SB 35's mandates apply in areas where a city, through land use or zoning, allows residential or "mixed uses" (commercial and residential.) LB city staff's proposed land use changes invite a proliferation of "mixed uses" citywide and -- in a measure that drew audible consternation among meeting attendees -- defines general citywide residential density within a range of 7 dwelling units per acre (roughly current single family home residential density) to up to 18 dwelling units.
In June 2017, LBREPORT.com raised this issue with Christopher Koontz, City Hall's Advance Planning Officer. Mr. Koontz told LBREPORT.com via email at that time that 18 dwelling units per acre is the absolute maximum in the Founding and Contemporary Neighborhoods PlaceType and added that the "vast, vast, vast [reiterates it three times for emphasis] majority of existing single family neighborhoods will remain as they are today." Mr. Koontz continued: "In the event new land comes available, such as a school or church closing, and it is developed as single family, the land use element would guide that future development. These could be traditional single family homes, traditional homes on small lot, row homes or duplexes. They would not include 'condos' as those are typically understood because this placetype is not intended to include stacked or 'multifamily' buildings." Mr. Koontz also cited city staff's accompanying Urban Design Element, which shows the different types of single family and duplex residences that could be developed in the future.
But all of that was all before SB 35...which includes language that could arguably strip the City of its discretion in these matters.
Eastside Voice approved a floor motion by a resident to form a number of committees to divide up work on the Land Use Element, SB 35 and items including online digital communications.
The inaugural meeting of the Eastside Voice came one day after the second of two separately organized events by another grassroots group, Density Watch, drew roughly 60 people to the front lawn of a home in the 5th Council district (2900 block of Ostrom Ave.) to hear a presentation by Kim Toscas, Ramen Vasishth and Angela Kimball.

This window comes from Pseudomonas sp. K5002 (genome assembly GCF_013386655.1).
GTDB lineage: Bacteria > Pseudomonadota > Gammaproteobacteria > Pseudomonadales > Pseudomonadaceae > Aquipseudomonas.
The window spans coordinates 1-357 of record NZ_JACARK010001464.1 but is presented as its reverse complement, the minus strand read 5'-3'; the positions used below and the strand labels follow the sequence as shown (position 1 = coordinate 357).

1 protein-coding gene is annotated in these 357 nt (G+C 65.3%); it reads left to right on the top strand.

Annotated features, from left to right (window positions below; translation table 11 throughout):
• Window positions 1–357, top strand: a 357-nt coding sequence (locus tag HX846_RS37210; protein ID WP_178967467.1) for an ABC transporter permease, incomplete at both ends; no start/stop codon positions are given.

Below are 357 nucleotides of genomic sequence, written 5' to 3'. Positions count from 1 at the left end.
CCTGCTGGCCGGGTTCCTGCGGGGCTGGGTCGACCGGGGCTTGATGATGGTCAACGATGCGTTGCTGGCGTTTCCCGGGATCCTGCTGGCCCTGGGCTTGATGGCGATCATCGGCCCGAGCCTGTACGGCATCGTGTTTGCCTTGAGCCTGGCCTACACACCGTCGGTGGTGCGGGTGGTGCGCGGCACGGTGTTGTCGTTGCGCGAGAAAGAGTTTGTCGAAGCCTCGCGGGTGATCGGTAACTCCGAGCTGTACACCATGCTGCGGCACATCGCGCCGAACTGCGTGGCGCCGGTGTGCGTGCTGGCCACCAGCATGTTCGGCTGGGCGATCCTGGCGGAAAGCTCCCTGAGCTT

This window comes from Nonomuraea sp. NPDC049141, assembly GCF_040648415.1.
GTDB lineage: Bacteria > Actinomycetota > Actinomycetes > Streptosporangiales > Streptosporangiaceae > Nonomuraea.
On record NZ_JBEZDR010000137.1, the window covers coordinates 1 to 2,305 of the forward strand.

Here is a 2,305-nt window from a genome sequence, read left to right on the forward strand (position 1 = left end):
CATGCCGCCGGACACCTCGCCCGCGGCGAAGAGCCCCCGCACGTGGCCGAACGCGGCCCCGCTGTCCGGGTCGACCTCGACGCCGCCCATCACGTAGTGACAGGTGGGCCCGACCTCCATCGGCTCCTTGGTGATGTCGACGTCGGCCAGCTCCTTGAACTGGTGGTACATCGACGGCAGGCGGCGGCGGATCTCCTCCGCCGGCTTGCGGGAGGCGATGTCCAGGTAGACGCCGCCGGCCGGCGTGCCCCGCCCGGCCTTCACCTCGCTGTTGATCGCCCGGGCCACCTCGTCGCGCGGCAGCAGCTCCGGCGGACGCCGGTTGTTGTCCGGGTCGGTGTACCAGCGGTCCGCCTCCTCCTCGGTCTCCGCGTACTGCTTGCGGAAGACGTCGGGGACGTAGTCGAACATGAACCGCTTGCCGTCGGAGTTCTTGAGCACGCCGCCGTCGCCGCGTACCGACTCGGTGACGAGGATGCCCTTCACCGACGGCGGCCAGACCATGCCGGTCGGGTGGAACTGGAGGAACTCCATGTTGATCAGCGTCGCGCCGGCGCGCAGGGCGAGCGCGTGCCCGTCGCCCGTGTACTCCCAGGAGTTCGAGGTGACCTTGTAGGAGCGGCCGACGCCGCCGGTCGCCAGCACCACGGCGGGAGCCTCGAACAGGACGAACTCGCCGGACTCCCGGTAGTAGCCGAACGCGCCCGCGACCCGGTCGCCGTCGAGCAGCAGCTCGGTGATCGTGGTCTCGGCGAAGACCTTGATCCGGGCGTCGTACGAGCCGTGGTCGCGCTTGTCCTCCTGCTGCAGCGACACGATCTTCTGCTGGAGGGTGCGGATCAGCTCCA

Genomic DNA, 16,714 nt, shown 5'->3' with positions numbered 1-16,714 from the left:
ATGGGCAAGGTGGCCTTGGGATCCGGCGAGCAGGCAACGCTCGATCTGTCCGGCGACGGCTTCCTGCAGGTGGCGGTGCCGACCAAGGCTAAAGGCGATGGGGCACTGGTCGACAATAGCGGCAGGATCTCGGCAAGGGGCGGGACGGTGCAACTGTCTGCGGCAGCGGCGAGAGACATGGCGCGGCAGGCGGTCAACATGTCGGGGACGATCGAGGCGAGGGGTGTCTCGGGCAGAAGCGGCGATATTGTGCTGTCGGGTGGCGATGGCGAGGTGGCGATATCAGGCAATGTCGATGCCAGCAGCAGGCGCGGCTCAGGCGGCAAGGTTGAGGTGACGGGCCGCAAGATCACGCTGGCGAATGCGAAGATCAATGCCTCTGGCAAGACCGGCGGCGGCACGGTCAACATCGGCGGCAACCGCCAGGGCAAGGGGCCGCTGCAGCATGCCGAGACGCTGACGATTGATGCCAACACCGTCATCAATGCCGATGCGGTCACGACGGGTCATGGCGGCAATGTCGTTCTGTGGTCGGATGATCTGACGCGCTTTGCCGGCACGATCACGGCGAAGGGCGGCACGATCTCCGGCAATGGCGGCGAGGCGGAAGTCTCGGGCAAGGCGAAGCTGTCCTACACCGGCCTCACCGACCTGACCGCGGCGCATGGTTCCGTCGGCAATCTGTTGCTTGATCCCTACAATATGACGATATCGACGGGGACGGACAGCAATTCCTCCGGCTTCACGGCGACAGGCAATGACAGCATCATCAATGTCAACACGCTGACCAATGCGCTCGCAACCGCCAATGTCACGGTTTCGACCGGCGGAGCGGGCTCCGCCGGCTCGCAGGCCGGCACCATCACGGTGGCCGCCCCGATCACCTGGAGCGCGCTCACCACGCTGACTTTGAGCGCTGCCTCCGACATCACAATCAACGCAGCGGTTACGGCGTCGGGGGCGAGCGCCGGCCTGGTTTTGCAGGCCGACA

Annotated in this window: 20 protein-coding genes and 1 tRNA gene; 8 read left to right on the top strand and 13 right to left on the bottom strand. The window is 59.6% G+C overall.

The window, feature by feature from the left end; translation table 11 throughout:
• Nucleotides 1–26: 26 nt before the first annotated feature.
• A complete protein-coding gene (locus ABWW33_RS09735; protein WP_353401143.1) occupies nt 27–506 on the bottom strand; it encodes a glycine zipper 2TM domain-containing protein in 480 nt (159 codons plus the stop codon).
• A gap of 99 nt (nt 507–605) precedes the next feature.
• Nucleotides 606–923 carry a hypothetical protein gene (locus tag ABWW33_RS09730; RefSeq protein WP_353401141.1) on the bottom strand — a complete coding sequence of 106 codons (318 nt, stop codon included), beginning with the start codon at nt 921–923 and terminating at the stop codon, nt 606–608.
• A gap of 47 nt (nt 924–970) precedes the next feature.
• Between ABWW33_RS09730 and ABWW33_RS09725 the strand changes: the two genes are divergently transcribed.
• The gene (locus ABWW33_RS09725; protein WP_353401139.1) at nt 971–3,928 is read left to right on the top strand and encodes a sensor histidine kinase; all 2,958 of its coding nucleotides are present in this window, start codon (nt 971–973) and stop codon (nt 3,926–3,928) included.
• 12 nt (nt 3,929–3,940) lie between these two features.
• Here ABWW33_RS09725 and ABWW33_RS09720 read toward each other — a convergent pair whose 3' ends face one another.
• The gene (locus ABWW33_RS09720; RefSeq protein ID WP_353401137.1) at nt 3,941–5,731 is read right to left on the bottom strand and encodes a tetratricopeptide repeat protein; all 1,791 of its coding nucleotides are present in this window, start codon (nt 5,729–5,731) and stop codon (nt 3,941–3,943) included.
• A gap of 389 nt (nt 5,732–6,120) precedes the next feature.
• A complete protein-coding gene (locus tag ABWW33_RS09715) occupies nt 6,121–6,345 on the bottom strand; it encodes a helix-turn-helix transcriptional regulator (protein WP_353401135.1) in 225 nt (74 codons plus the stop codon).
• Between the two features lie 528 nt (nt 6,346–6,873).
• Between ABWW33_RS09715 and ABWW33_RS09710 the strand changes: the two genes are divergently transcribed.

Co-organizer Kim Toscas criticized the "placetype" concept that underlies city staff's proposed Land Use Element revisions and added, "SB 35...puts the City's new proposed LUE placetype maps regarding density on steroids, exponentially...What this does is it gives the members of the City Council political cover to blame Sacramento for the over-development that could possibly be coming to our neighborhoods soon if the placetype maps with the LUE are approved by the City Council...It is the responsibility of our city leadership to implement the City's General Plan and advocate on behalf of us, the constituents and residents of the city, to protect and preserve our quality of life in our neighborhoods. (applause)"
Density Watch's organizers steered clear of criticizing elected officials, and when incumbent Councilmember Mungo materialized among the audience, co-organizer Ramen Vasishth acknowledged her presence and welcomed her.
Following Density Watch's presentation, its organizers invited questions and Councilwoman Mungo indicated she'd answer questions, and said she was invited as a guest by a neighborhood resident who'd told her that the organizers were dispensing inaccurate information Councilwoman Mungo told the crowd, "The Land Use Plan doesn't change zoning. Zoning's the next step. This does not change zoning." When asked for her stance on the Land Use Element, Councilwoman Mungo declined to answer, contending the City Attorney had told her it could prevent her from voting on the matter when it came to the City Council. [This isn't consistent with what Ass't City Attorney Mike Mais told LBREPORT.com a little less than three weeks earlier; for LBREPORT.com coverage of that issue, click here.]
Density Watch's organizers didn't directly respond at the meeting to Councilwoman Mungo's charges or her other statements.
Eastside Voice organizer Corliss Lee became active on city issues in opposition to a proposal to allow international flights at LB Airport. Ms. Cantrell has been active for more than 20 years on a variety of community issues. They both attended an April 2017 Planning Commission study session where city staff detailed its proposed land use changes and likewise attended an April meeting (held by Councilwoman Mungo on another topic) where Ms. Lee tried to bring the advancing land use changes to the attention of her neighbors. She found herself stymied by Councilwoman Mungo, who a number of facts regarding the advancing proposed land use changes. (LBREPORT.com coverage here.) That experience led Ms. Lee [and others] to conclude that ELB needs an independent homeowner-based group to share information, protect its interests and work for change.
Ms. Lee credited LB taxpayer Janet West for alerting the public to SB 35 at the Aug. 17 Planning Commission meeting, which led Development Services Director Amy Bodek to acknowledge the potential impacts of SB 35 and similar Sac'to measures on the city's planning process. That exchange brought SB 35 to the attention of LBREPORT.com, which reported in detail on SB 35, and word spread via the Council of Neighborhood Organizations (CONO), a group in which Ms. Lee is active, as well as through CARP (Citizens About Responsible Planning, in which Ms. Cantrell is active) and the 4th Council district blog produced by Joe Mello.